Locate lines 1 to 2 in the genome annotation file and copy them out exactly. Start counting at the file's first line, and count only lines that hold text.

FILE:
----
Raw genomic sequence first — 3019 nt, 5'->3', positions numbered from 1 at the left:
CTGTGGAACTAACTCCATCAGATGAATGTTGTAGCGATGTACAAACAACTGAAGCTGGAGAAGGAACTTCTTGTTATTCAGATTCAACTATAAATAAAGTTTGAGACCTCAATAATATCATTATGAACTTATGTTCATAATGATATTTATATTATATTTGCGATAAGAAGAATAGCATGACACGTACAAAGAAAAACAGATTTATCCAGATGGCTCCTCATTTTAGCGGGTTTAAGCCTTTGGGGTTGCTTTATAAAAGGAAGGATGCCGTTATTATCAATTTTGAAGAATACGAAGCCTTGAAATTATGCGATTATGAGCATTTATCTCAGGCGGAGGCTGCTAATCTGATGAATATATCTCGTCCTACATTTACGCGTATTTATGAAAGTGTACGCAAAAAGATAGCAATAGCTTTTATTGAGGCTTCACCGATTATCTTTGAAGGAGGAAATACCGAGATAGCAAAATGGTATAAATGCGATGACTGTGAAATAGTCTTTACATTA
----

Raw genomic sequence first — 3019 nt, 5'->3', positions numbered from 1 at the left:
CTGTGGAACTAACTCCATCAGATGAATGTTGTAGCGATGTACAAACAACTGAAGCTGGAGAAGGAACTTCTTGTTATTCAGATTCAACTATAAATAAAGTTTGAGACCTCAATAATATCATTATGAACTTATGTTCATAATGATATTTATATTATATTTGCGATAAGAAGAATAGCATGACACGTACAAAGAAAAACAGATTTATCCAGATGGCTCCTCATTTTAGCGGGTTTAAGCCTTTGGGGTTGCTTTATAAAAGGAAGGATGCCGTTATTATCAATTTTGAAGAATACGAAGCCTTGAAATTATGCGATTATGAGCATTTATCTCAGGCGGAGGCTGCTAATCTGATGAATATATCTCGTCCTACATTTACGCGTATTTATGAAAGTGTACGCAAAAAGATAGCAATAGCTTTTATTGAGGCTTCACCGATTATCTTTGAAGGAGGAAATACCGAGATAGCAAAATGGTATAAATGCGATGACTGTGAAATAGTCTTTACATTA